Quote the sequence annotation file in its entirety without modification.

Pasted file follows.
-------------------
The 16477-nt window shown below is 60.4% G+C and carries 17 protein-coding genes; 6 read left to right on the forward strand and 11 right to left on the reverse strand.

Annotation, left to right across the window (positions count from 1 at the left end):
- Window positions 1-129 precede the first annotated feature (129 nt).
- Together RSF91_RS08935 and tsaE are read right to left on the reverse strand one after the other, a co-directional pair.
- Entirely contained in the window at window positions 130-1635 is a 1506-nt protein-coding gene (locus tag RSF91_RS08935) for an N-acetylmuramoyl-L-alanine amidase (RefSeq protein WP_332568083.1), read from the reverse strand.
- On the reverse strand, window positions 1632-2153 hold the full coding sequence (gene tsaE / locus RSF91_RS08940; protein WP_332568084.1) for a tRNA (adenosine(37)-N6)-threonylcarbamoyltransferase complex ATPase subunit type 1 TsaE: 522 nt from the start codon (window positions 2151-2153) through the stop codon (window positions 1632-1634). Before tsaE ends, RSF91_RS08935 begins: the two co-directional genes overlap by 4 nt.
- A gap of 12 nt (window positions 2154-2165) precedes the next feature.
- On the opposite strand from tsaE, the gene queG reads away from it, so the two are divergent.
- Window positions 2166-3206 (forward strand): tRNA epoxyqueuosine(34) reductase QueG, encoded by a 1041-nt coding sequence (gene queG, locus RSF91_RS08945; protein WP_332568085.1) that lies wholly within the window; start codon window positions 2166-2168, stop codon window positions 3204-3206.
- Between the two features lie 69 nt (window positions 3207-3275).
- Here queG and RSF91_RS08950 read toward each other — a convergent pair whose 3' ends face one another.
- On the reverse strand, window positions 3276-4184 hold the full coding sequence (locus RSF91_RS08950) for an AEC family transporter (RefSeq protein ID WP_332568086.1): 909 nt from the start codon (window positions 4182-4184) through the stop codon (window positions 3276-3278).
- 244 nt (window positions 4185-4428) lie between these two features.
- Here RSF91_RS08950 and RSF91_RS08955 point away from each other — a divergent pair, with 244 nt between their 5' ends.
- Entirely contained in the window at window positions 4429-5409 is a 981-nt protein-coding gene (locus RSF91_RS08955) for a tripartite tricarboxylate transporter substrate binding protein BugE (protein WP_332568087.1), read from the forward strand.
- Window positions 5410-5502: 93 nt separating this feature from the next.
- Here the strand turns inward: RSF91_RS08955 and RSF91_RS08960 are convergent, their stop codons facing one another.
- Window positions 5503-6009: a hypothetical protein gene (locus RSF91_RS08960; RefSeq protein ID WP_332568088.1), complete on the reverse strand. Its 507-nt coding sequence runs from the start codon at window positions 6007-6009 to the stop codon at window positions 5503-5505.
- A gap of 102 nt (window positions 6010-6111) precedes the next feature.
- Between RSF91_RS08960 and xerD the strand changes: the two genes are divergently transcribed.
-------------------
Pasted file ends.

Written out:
The 16477-nt window shown below is 60.4% G+C and carries 17 protein-coding genes; 6 read left to right on the forward strand and 11 right to left on the reverse strand.

Annotation, left to right across the window (positions count from 1 at the left end):
- Window positions 1-129 precede the first annotated feature (129 nt).
- Together RSF91_RS08935 and tsaE are read right to left on the reverse strand one after the other, a co-directional pair.
- Entirely contained in the window at window positions 130-1635 is a 1506-nt protein-coding gene (locus tag RSF91_RS08935) for an N-acetylmuramoyl-L-alanine amidase (RefSeq protein WP_332568083.1), read from the reverse strand.
- On the reverse strand, window positions 1632-2153 hold the full coding sequence (gene tsaE / locus RSF91_RS08940; protein WP_332568084.1) for a tRNA (adenosine(37)-N6)-threonylcarbamoyltransferase complex ATPase subunit type 1 TsaE: 522 nt from the start codon (window positions 2151-2153) through the stop codon (window positions 1632-1634). Before tsaE ends, RSF91_RS08935 begins: the two co-directional genes overlap by 4 nt.
- A gap of 12 nt (window positions 2154-2165) precedes the next feature.
- On the opposite strand from tsaE, the gene queG reads away from it, so the two are divergent.
- Window positions 2166-3206 (forward strand): tRNA epoxyqueuosine(34) reductase QueG, encoded by a 1041-nt coding sequence (gene queG, locus RSF91_RS08945; protein WP_332568085.1) that lies wholly within the window; start codon window positions 2166-2168, stop codon window positions 3204-3206.
- Between the two features lie 69 nt (window positions 3207-3275).
- Here queG and RSF91_RS08950 read toward each other — a convergent pair whose 3' ends face one another.
- On the reverse strand, window positions 3276-4184 hold the full coding sequence (locus RSF91_RS08950) for an AEC family transporter (RefSeq protein ID WP_332568086.1): 909 nt from the start codon (window positions 4182-4184) through the stop codon (window positions 3276-3278).
- 244 nt (window positions 4185-4428) lie between these two features.
- Here RSF91_RS08950 and RSF91_RS08955 point away from each other — a divergent pair, with 244 nt between their 5' ends.
- Entirely contained in the window at window positions 4429-5409 is a 981-nt protein-coding gene (locus RSF91_RS08955) for a tripartite tricarboxylate transporter substrate binding protein BugE (protein WP_332568087.1), read from the forward strand.
- Window positions 5410-5502: 93 nt separating this feature from the next.
- Here the strand turns inward: RSF91_RS08955 and RSF91_RS08960 are convergent, their stop codons facing one another.
- Window positions 5503-6009: a hypothetical protein gene (locus RSF91_RS08960; RefSeq protein ID WP_332568088.1), complete on the reverse strand. Its 507-nt coding sequence runs from the start codon at window positions 6007-6009 to the stop codon at window positions 5503-5505.
- A gap of 102 nt (window positions 6010-6111) precedes the next feature.
- Between RSF91_RS08960 and xerD the strand changes: the two genes are divergently transcribed.